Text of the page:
Bryan Fuller seemed to have hinted at this on his official Twitter, but now a recent report seems to confirm it: should the Halloween special – and pilot episode – of “Mockingbird Lane” do well in the ratings, NBC may consider picking it up as a full series (as intended). When talking to TV Guide, Bryan elaborated on the decisions made from NBC, balancing two television shows, and the creative process behind “Mockingbird” (including working with director, Bryan Singer). Check out an excerpt below, then head to the source for the full interview.
TV Guide Magazine: What do you hope will come out of NBC’s “Mockingbird Lane” screening?
Bryan Fuller: Airing a pilot as a standalone seems unheard of, but when you actually see the “Mockingbird Lane” pilot it has a beginning, middle and an end. It’s an emotional story of a family told in such an unconventional way, and with so many different tools that we have at our disposal because it’s “The Munsters” and not a regular family unit. It’s such a different show that it merits a different way of getting it out to the audience.
If we get a huge number, all the cast are in line to be picked up and to go to series. And that was one of the things that NBC wanted to make sure, that they had all of the cast deals in line — so that if we did get a big number and audiences proved their appetite for this type of show, that they could move very quickly.
There was talk initially of putting it on in the spring and doing 5 or 6 episodes. But I think because it’s Halloween and because “Grimm” is doing very well for them, their impetus was, “Let’s get it out there to the audience now and have audiences really react to it.” I stand by the show, so I’m like, great, let’s get it out there, let’s get people to watch it. At its core it’s a story about a family trying to carve a path in the world for a son who has challenges. It’s intimately relatable, but we get to tell that story with monsters.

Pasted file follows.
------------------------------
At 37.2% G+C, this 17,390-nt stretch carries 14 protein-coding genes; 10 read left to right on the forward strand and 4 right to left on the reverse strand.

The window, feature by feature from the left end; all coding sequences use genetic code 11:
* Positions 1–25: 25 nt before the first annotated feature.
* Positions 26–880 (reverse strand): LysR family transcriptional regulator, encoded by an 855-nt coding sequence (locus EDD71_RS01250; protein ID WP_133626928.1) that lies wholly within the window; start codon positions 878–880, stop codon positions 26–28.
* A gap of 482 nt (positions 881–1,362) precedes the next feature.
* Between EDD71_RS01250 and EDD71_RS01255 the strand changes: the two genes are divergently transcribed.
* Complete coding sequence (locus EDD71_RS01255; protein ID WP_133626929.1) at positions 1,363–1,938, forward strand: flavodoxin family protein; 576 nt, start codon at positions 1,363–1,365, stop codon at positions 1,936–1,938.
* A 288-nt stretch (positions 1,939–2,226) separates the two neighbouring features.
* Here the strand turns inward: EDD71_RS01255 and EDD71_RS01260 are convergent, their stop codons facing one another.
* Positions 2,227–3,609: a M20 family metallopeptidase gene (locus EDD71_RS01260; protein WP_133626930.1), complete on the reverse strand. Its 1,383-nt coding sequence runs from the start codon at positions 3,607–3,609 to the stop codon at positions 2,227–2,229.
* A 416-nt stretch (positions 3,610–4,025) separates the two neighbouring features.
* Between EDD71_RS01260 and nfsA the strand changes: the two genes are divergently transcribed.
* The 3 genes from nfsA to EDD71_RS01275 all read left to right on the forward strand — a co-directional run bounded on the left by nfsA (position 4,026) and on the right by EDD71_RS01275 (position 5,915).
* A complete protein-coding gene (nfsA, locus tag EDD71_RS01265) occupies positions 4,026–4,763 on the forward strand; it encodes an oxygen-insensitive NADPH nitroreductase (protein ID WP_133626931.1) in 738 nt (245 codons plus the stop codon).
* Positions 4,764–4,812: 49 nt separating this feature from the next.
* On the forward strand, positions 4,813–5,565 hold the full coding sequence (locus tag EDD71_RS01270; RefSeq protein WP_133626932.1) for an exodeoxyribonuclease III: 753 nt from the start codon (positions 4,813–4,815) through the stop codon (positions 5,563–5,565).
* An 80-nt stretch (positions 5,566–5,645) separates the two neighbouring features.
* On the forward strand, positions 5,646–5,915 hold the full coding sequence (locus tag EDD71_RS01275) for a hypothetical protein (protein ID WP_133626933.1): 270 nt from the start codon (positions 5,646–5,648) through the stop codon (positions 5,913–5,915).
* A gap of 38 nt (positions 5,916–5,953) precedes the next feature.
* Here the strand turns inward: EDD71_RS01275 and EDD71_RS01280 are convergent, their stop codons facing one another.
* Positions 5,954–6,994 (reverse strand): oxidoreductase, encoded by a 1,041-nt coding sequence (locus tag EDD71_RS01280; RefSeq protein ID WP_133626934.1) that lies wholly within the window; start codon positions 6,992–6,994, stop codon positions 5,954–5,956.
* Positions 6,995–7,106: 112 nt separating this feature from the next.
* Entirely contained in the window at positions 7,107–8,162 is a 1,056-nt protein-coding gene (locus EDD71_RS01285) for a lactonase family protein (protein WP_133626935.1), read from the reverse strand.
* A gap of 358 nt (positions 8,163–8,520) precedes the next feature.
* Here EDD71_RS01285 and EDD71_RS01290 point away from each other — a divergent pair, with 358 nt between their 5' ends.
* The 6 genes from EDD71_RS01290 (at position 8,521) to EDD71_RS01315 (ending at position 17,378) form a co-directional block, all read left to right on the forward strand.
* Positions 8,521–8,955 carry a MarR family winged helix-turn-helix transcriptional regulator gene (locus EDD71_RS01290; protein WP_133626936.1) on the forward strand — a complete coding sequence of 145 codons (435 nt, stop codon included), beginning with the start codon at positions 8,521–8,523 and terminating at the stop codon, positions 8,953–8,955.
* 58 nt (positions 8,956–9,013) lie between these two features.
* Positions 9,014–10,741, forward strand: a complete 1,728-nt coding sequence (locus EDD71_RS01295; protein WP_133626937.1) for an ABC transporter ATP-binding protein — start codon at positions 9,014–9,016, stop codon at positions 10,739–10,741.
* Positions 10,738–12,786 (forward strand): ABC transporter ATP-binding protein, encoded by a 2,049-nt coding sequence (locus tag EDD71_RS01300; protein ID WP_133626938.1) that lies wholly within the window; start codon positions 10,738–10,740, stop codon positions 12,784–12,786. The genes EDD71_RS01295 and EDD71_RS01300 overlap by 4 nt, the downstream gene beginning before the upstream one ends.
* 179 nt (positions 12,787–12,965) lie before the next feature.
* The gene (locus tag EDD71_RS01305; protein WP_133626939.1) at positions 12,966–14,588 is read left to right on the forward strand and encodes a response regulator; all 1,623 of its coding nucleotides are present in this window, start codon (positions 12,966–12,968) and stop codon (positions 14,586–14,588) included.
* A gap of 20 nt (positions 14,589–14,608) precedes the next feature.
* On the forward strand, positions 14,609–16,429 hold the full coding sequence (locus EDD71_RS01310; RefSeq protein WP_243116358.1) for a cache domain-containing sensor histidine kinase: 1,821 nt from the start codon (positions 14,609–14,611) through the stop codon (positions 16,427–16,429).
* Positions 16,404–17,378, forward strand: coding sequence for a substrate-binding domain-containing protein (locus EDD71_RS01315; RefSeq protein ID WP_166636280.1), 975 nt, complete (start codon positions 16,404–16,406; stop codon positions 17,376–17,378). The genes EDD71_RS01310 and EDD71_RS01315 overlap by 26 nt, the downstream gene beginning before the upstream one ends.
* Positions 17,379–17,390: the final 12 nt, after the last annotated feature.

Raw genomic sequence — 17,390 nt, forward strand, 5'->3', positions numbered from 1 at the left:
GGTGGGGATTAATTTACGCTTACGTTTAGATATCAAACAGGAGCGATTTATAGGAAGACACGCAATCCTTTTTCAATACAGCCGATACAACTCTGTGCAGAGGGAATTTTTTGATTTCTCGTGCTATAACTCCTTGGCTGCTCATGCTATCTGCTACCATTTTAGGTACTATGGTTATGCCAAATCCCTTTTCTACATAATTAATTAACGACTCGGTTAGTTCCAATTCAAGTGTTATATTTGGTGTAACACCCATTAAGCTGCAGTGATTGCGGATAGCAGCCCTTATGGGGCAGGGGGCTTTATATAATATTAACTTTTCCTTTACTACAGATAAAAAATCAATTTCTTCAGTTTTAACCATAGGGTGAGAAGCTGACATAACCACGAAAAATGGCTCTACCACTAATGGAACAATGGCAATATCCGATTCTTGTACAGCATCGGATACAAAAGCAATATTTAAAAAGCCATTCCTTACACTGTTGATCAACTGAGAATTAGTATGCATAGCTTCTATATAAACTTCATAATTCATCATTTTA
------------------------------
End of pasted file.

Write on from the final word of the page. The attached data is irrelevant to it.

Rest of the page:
TV Guide Magazine: Do you worry that it’s so last minute that word might not get out?
Fuller: My fantasy of the show getting out there is people say, “Wow, this is one of the best NBC pilots of the fall, and it’s great that it’s airing and everyone should take a peek at it.”
It’s gorgeous, every frame is sumptuous. You get to have these really interesting actors coming in and taking their spins on these classic characters. I love the original “Munsters” and didn’t want to step on it in any way of putting people in Frankenstein makeup and Dracula makeup. So we went our own direction.
TV Guide Magazine: We were expecting to hear of a pickup way back in August. What’s the holdup at NBC?
Fuller: Because the show is a different type of show, it’s hard to categorize. We are a family show, yet we’re a monster show. We are a heightened world but we have accessible emotions. There’s not another show out there like this, except for “Pushing Daisies.” And honestly, that may be a concern for some folks because “Pushing Daisies” was such a very specific vision. I think everyone is wondering, is it too niche for a network show? That may be part of the concern. But the fact that they’re putting it on the air is a huge vote of confidence. If they didn’t believe in this show it would not air.
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